Achievement in cinematography

  • “The Grandmaster” Philippe Le Sourd
  • “Gravity” Emmanuel Lubezki
  • “Inside Llewyn Davis” Bruno Delbonnel
  • “Nebraska” Phedon Papamichael
  • “Prisoners” Roger A. Deakins

 

Achievement in costume design

  • “American Hustle” Michael Wilkinson
  • “The Grandmaster” William Chang Suk Ping
  • “The Great Gatsby” Catherine Martin
  • “The Invisible Woman” Michael O’Connor
  • “12 Years a Slave” Patricia Norris

 

Achievement in directing

  • “American Hustle” David O. Russell
  • “Gravity” Alfonso Cuarón
  • “Nebraska” Alexander Payne
  • “12 Years a Slave” Steve McQueen
  • “The Wolf of Wall Street” Martin Scorsese

 

Best documentary feature

  • “The Act of Killing”Joshua Oppenheimer and Signe Byrge Sørensen
  • “Cutie and the Boxer” Zachary Heinzerling and Lydia Dean Pilcher
  • “Dirty Wars” Richard Rowley and Jeremy Scahill
  • “The Square” Jehane Noujaim and Karim Amer
  • “20 Feet from Stardom” Nominees to be determined

 

Best documentary short subject

  • “CaveDigger” Jeffrey Karoff
  • “Facing Fear” Jason Cohen
  • “Karama Has No Walls” Sara Ishaq
  • “The Lady in Number 6: Music Saved My Life” Malcolm Clarke and Nicholas Reed
  • “Prison Terminal: The Last Days of Private Jack Hall” Edgar Barens

 

Achievement in film editing

  • “American Hustle” Jay Cassidy, Crispin Struthers and Alan Baumgarten
  • “Captain Phillips” Christopher Rouse
  • “Dallas Buyers Club” John Mac McMurphy and Martin Pensa
  • “Gravity” Alfonso Cuarón and Mark Sanger
  • “12 Years a Slave” Joe Walker

 

Best foreign language film of the year

  • “The Broken Circle Breakdown” Belgium
  • “The Great Beauty” Italy
  • “The Hunt” Denmark
  • “The Missing Picture” Cambodia
  • “Omar” Palestine

 

Achievement in makeup and hairstyling

  • “Dallas Buyers Club” Adruitha Lee and Robin Mathews
  • “Jackass Presents: Bad Grandpa” Stephen Prouty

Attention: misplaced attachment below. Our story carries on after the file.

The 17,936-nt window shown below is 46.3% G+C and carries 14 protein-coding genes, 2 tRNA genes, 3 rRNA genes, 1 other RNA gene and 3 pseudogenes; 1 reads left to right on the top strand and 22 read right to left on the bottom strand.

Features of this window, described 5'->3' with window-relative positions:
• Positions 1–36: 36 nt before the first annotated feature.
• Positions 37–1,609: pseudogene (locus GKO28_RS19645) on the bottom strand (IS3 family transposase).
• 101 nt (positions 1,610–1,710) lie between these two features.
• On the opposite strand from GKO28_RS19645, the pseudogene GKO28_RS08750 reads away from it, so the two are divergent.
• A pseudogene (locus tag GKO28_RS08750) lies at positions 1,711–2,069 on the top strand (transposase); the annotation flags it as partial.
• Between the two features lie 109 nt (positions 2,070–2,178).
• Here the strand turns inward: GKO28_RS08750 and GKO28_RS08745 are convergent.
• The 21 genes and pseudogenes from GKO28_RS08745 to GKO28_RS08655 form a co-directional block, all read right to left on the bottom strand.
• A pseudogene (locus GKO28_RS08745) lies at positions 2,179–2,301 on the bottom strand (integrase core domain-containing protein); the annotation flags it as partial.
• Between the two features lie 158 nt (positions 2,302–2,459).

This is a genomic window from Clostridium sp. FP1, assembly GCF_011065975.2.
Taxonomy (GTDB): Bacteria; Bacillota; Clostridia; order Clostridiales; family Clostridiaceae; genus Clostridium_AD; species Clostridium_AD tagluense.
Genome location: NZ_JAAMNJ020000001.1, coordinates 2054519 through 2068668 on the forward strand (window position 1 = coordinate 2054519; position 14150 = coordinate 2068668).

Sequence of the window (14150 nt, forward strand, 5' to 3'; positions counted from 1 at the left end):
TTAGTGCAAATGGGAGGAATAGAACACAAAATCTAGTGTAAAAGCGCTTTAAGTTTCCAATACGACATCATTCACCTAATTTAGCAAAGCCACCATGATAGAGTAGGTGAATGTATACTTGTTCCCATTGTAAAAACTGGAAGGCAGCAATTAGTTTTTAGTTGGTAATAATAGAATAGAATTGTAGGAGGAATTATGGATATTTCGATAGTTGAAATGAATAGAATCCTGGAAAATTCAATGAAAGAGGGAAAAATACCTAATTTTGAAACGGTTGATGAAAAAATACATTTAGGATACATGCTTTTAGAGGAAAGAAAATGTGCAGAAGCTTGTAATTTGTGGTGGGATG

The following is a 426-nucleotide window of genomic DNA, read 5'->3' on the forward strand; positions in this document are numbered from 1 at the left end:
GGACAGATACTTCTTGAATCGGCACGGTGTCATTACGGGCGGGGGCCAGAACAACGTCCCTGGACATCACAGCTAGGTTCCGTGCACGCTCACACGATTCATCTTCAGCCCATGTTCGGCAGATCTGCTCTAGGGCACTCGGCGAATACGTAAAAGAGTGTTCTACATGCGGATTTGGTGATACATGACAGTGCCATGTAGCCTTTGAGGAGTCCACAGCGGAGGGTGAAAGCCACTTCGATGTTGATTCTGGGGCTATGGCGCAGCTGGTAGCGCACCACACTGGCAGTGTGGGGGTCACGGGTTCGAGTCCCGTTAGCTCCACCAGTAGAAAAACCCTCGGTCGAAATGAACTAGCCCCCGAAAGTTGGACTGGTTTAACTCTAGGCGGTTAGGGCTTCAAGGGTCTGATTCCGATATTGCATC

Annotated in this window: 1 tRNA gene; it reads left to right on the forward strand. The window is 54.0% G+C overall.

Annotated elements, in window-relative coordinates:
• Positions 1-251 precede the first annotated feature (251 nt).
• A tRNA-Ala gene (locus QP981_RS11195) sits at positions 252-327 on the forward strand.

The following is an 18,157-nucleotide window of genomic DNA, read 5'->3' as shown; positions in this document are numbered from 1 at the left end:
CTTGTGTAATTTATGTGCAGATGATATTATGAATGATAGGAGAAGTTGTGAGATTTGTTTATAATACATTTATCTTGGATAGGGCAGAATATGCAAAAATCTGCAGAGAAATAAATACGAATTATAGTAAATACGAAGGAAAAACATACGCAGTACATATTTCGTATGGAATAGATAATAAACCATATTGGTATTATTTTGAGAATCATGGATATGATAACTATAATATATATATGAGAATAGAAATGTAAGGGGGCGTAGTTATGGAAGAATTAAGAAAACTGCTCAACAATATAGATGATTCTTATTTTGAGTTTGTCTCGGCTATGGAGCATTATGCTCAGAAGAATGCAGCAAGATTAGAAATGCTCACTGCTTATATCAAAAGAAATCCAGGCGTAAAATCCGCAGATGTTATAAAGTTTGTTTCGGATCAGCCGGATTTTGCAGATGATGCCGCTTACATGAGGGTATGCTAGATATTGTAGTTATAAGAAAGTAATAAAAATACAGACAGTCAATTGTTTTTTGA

• “The Lone Ranger” Joel Harlow and Gloria Pasqua-Casny

 

Achievement in music written for motion pictures (Original score)

  • “The Book Thief” John Williams
  • “Gravity” Steven Price
  • “Her” William Butler and Owen Pallett
  • “Philomena” Alexandre Desplat
  • “Saving Mr. Banks” Thomas Newman

 

Achievement in music written for motion pictures (Original song)

  • “Alone Yet Not Alone” from “Alone Yet Not Alone”
    Music by Bruce Broughton; Lyric by Dennis Spiegel
  • “Happy” from “Despicable Me 2”
    Music and Lyric by Pharrell Williams
  • “Let It Go” from “Frozen”
    Music and Lyric by Kristen Anderson-Lopez and Robert Lopez
  • “The Moon Song” from “Her”
    Music by Karen O; Lyric by Karen O and Spike Jonze
  • “Ordinary Love” from “Mandela: Long Walk to Freedom”
    Music by Paul Hewson, Dave Evans, Adam Clayton and Larry Mullen; Lyric by Paul Hewson

 

Best motion picture of the year

  • “American Hustle” Charles Roven, Richard Suckle, Megan Ellison and Jonathan Gordon, Producers
  • “Captain Phillips” Scott Rudin, Dana Brunetti and Michael De Luca, Producers
  • “Dallas Buyers Club” Robbie Brenner and Rachel Winter, Producers
  • “Gravity” Alfonso Cuarón and David Heyman, Producers
  • “Her” Megan Ellison, Spike Jonze and Vincent Landay, Producers
  • “Nebraska” Albert Berger and Ron Yerxa, Producers
  • “Philomena” Gabrielle Tana, Steve Coogan and Tracey Seaward, Producers
  • “12 Years a Slave” Brad Pitt, Dede Gardner, Jeremy Kleiner, Steve McQueen and Anthony Katagas, Producers
  • “The Wolf of Wall Street” Nominees to be determined

 

Achievement in production design

  • “American Hustle” Production Design: Judy Becker; Set Decoration: Heather Loeffler
  • “Gravity” Production Design: Andy Nicholson; Set Decoration: Rosie Goodwin and Joanne Woollard
  • “The Great Gatsby” Production Design: Catherine Martin; Set Decoration: Beverley Dunn
  • “Her” Production Design: K.K. Barrett; Set Decoration: Gene Serdena
  • “12 Years a Slave” Production Design: Adam Stockhausen; Set Decoration: Alice Baker

 

Best animated short film

  • “Feral” Daniel Sousa and Dan Golden
  • “Get a Horse!” Lauren MacMullan and Dorothy McKim
  • “Mr. Hublot” Laurent Witz and Alexandre Espigares
  • “Possessions” Shuhei Morita
  • “Room on the Broom” Max Lang and Jan Lachauer

 

Best live action short film

  • “Aquel No Era Yo (That Wasn’t Me)” Esteban Crespo
  • “Avant Que De Tout Perdre (Just before Losing Everything)” Xavier Legrand and Alexandre Gavras
  • “Helium” Anders Walter and Kim Magnusson
  • “Pitääkö Mun Kaikki Hoitaa? (Do I Have to Take Care of Everything?)” Selma Vilhunen and Kirsikka Saari
  • “The Voorman Problem” Mark Gill and Baldwin Li

 

Achievement in sound editing

  • “All Is Lost” Steve Boeddeker and Richard Hymns
  • “Captain Phillips” Oliver Tarney
  • “Gravity” Glenn Freemantle
  • “The Hobbit: The Desolation of Smaug” Brent Burge
  • “Lone Survivor” Wylie Stateman